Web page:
The hook operator (?) along with the dot operator (.) is known as safe navigation operator(?.). The safe navigation operator makes sure that if the variable used before the operator is not defined or java null, then instead of throwing an error, the operator returns undefined for that particular access.

Switch, Case, & Default

Another situation that involves conditional logic is when a single variable or expression that can have a variety of values and different statements or functions needed to be executed depending on what that value is. One way of handling this situation is with a switch / case / default block.

switch( expression ){
    case value : [ case otherValue ] : {
        // operations

    default : {
        // Default operations

Much like how the if statement marks the start of an if block and contains one or more else if statements and perhaps one (and only one) else statement, the switch statement marks the start of a switch block and can contain multiple case statements and perhaps one (and only one) default statement.

The main difference is that switch / case / default can only evaluate the resulting value of a single variable or expression, while the if / else if / else block lets you evaluate the true or false result of different variables or expressions throughout the block.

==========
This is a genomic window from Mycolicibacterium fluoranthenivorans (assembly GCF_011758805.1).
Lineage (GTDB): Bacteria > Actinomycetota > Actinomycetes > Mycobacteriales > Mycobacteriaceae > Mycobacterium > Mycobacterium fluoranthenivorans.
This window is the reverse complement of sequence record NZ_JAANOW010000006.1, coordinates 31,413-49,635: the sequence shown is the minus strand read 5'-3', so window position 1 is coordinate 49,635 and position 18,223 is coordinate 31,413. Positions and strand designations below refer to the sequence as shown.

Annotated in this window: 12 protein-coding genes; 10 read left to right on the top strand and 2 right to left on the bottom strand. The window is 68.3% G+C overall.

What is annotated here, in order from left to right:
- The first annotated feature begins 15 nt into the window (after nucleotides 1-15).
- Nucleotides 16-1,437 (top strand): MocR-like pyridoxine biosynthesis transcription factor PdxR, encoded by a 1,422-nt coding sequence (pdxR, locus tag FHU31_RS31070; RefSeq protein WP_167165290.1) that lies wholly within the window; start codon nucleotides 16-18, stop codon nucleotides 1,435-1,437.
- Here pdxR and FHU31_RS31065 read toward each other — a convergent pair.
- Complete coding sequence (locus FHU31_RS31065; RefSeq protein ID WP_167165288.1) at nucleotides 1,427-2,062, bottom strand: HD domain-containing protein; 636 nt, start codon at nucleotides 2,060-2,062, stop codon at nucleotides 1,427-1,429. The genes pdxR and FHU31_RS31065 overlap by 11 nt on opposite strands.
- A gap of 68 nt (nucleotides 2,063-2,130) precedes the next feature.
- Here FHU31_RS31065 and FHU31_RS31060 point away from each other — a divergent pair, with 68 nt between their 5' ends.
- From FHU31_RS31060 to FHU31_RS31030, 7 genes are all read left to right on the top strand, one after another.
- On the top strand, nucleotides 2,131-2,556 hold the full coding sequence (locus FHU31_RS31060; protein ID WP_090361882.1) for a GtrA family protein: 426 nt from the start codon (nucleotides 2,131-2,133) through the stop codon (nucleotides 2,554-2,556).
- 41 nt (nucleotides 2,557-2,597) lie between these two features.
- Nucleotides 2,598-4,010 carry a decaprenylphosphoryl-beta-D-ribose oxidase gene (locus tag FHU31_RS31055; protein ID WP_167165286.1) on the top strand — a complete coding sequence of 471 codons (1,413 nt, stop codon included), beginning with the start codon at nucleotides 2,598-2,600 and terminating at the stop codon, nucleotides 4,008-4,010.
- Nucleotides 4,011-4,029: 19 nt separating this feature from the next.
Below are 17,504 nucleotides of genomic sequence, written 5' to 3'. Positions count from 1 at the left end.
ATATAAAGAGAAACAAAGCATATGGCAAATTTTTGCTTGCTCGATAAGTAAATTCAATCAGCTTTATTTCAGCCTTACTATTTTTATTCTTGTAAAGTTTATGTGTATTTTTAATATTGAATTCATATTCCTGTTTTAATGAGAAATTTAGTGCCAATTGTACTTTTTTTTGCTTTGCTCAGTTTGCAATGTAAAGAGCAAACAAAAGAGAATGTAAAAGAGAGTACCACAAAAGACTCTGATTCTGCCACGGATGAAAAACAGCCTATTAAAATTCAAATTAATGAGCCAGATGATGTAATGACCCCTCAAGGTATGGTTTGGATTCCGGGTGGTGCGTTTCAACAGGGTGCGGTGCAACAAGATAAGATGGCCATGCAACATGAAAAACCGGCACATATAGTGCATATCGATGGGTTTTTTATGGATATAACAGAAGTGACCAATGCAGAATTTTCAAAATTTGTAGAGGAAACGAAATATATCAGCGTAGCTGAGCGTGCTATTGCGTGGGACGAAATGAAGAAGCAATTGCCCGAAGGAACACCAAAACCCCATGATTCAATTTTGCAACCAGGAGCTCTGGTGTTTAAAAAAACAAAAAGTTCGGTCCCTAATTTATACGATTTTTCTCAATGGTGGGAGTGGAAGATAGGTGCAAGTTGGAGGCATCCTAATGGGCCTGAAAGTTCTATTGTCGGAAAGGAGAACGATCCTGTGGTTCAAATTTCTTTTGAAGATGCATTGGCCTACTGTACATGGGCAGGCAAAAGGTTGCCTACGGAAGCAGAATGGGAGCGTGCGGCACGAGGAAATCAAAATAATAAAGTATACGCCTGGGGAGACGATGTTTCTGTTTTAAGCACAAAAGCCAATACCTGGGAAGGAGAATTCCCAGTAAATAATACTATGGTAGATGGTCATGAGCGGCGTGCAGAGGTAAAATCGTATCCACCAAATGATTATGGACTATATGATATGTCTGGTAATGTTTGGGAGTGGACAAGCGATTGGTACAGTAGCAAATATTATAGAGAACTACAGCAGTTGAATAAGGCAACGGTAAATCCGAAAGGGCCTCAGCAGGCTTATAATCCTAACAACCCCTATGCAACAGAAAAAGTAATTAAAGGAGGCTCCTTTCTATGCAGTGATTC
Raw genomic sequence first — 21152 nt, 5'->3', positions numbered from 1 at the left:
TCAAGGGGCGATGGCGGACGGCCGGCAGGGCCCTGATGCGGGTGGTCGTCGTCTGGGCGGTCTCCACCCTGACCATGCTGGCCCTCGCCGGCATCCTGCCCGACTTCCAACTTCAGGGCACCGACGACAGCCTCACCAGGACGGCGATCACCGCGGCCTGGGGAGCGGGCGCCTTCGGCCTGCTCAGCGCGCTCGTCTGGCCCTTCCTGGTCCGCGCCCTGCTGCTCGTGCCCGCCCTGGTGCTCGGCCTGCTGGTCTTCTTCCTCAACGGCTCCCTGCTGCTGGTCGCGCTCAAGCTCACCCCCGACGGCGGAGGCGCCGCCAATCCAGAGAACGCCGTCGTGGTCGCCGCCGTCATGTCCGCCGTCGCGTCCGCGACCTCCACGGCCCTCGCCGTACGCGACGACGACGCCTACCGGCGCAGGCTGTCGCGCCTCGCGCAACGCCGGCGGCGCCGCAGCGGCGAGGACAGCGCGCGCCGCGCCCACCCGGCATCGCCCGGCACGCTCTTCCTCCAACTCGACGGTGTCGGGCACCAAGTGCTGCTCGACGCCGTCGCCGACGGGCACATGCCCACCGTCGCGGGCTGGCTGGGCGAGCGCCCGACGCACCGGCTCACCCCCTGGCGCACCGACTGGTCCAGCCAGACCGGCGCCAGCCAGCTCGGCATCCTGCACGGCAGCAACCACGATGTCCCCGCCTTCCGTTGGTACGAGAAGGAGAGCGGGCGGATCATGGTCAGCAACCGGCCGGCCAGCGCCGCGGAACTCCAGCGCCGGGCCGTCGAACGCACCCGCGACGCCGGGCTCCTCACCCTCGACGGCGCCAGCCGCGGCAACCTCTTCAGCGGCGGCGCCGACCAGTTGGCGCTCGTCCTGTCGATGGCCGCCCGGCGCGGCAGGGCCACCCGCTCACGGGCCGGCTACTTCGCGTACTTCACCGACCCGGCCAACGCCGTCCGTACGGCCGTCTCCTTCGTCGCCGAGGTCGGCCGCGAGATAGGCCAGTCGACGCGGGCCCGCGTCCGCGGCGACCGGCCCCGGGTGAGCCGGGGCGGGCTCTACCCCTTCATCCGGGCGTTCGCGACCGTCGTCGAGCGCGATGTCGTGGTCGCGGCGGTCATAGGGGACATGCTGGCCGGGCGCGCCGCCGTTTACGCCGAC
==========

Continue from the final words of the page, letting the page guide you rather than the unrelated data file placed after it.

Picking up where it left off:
switch( city ){

    case "New York":
         region= "East Coast";

    case "Los Angeles":
          region= "West Coast";

     case "Phoenix":
          region= "Phoenix";

     case "Cleveland" : case "Cincinnati" : {
          region= "Midwest";

Please note that you can create a body for the case statements with curly braces. As best practice, do so for all case and/or default blocks

While Loops

The while( conditional ) expression allows you to execute a code block as many times as the conditional expression evaluates to true. This is a great way to work with queues, stacks or just simple evaluations.

testCondition = true;
count = 0;
while( testCondition ){
    if( count == 5) {
        testCondition = false;
systemOutput( count );

The == and = Common Mistake

The #1 mistake people encounter when writing conditional statements is the difference between = and ==.

  • = is an assignment. It means "take what's on the right side and stick it into whatever is on the left side" (or its telling not asking.)

  • == is a question. It means "is the thing on the right equal to the thing on the left" (or its asking not telling.)